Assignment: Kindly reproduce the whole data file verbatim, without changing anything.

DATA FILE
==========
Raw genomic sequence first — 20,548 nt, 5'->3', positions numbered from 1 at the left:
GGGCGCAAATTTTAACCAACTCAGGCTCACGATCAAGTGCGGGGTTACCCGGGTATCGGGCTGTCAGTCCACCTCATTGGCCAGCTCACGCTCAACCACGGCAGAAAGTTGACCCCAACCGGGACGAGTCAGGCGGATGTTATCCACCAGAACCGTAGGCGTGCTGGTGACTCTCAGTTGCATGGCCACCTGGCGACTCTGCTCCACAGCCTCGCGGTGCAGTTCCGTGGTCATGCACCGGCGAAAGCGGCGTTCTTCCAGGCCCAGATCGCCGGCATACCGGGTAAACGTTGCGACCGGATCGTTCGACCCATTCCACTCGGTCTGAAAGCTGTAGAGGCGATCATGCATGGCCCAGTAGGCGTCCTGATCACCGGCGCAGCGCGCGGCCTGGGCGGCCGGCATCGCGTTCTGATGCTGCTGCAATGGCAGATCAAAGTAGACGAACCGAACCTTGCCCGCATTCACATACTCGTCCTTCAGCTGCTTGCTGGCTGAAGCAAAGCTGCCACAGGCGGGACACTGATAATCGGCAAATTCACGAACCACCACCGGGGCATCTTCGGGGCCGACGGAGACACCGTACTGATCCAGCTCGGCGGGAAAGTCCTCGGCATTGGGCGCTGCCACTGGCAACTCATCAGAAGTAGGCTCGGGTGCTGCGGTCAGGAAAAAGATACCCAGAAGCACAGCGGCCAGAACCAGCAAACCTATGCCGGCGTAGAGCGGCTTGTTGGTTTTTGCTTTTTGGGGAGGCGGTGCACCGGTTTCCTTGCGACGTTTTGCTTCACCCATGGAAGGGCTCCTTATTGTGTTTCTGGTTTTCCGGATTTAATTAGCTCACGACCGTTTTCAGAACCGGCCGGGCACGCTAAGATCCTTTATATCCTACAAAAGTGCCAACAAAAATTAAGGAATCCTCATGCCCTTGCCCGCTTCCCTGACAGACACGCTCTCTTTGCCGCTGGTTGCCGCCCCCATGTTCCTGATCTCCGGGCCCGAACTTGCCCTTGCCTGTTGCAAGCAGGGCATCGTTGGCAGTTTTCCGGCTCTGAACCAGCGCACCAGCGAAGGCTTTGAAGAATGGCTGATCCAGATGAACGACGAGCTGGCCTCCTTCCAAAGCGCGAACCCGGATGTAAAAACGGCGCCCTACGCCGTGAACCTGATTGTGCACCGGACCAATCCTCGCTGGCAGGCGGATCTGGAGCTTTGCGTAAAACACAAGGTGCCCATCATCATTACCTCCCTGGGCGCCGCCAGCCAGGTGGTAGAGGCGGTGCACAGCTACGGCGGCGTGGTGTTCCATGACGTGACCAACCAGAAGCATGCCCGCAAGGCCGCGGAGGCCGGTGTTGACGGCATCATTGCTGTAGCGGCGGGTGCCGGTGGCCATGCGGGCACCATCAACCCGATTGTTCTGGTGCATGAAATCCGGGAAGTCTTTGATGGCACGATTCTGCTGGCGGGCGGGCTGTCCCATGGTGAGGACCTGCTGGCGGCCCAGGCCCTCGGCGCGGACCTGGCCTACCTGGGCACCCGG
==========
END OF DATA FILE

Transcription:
Raw genomic sequence first — 20,548 nt, 5'->3', positions numbered from 1 at the left:
GGGCGCAAATTTTAACCAACTCAGGCTCACGATCAAGTGCGGGGTTACCCGGGTATCGGGCTGTCAGTCCACCTCATTGGCCAGCTCACGCTCAACCACGGCAGAAAGTTGACCCCAACCGGGACGAGTCAGGCGGATGTTATCCACCAGAACCGTAGGCGTGCTGGTGACTCTCAGTTGCATGGCCACCTGGCGACTCTGCTCCACAGCCTCGCGGTGCAGTTCCGTGGTCATGCACCGGCGAAAGCGGCGTTCTTCCAGGCCCAGATCGCCGGCATACCGGGTAAACGTTGCGACCGGATCGTTCGACCCATTCCACTCGGTCTGAAAGCTGTAGAGGCGATCATGCATGGCCCAGTAGGCGTCCTGATCACCGGCGCAGCGCGCGGCCTGGGCGGCCGGCATCGCGTTCTGATGCTGCTGCAATGGCAGATCAAAGTAGACGAACCGAACCTTGCCCGCATTCACATACTCGTCCTTCAGCTGCTTGCTGGCTGAAGCAAAGCTGCCACAGGCGGGACACTGATAATCGGCAAATTCACGAACCACCACCGGGGCATCTTCGGGGCCGACGGAGACACCGTACTGATCCAGCTCGGCGGGAAAGTCCTCGGCATTGGGCGCTGCCACTGGCAACTCATCAGAAGTAGGCTCGGGTGCTGCGGTCAGGAAAAAGATACCCAGAAGCACAGCGGCCAGAACCAGCAAACCTATGCCGGCGTAGAGCGGCTTGTTGGTTTTTGCTTTTTGGGGAGGCGGTGCACCGGTTTCCTTGCGACGTTTTGCTTCACCCATGGAAGGGCTCCTTATTGTGTTTCTGGTTTTCCGGATTTAATTAGCTCACGACCGTTTTCAGAACCGGCCGGGCACGCTAAGATCCTTTATATCCTACAAAAGTGCCAACAAAAATTAAGGAATCCTCATGCCCTTGCCCGCTTCCCTGACAGACACGCTCTCTTTGCCGCTGGTTGCCGCCCCCATGTTCCTGATCTCCGGGCCCGAACTTGCCCTTGCCTGTTGCAAGCAGGGCATCGTTGGCAGTTTTCCGGCTCTGAACCAGCGCACCAGCGAAGGCTTTGAAGAATGGCTGATCCAGATGAACGACGAGCTGGCCTCCTTCCAAAGCGCGAACCCGGATGTAAAAACGGCGCCCTACGCCGTGAACCTGATTGTGCACCGGACCAATCCTCGCTGGCAGGCGGATCTGGAGCTTTGCGTAAAACACAAGGTGCCCATCATCATTACCTCCCTGGGCGCCGCCAGCCAGGTGGTAGAGGCGGTGCACAGCTACGGCGGCGTGGTGTTCCATGACGTGACCAACCAGAAGCATGCCCGCAAGGCCGCGGAGGCCGGTGTTGACGGCATCATTGCTGTAGCGGCGGGTGCCGGTGGCCATGCGGGCACCATCAACCCGATTGTTCTGGTGCATGAAATCCGGGAAGTCTTTGATGGCACGATTCTGCTGGCGGGCGGGCTGTCCCATGGTGAGGACCTGCTGGCGGCCCAGGCCCTCGGCGCGGACCTGGCCTACCTGGGCACCCGG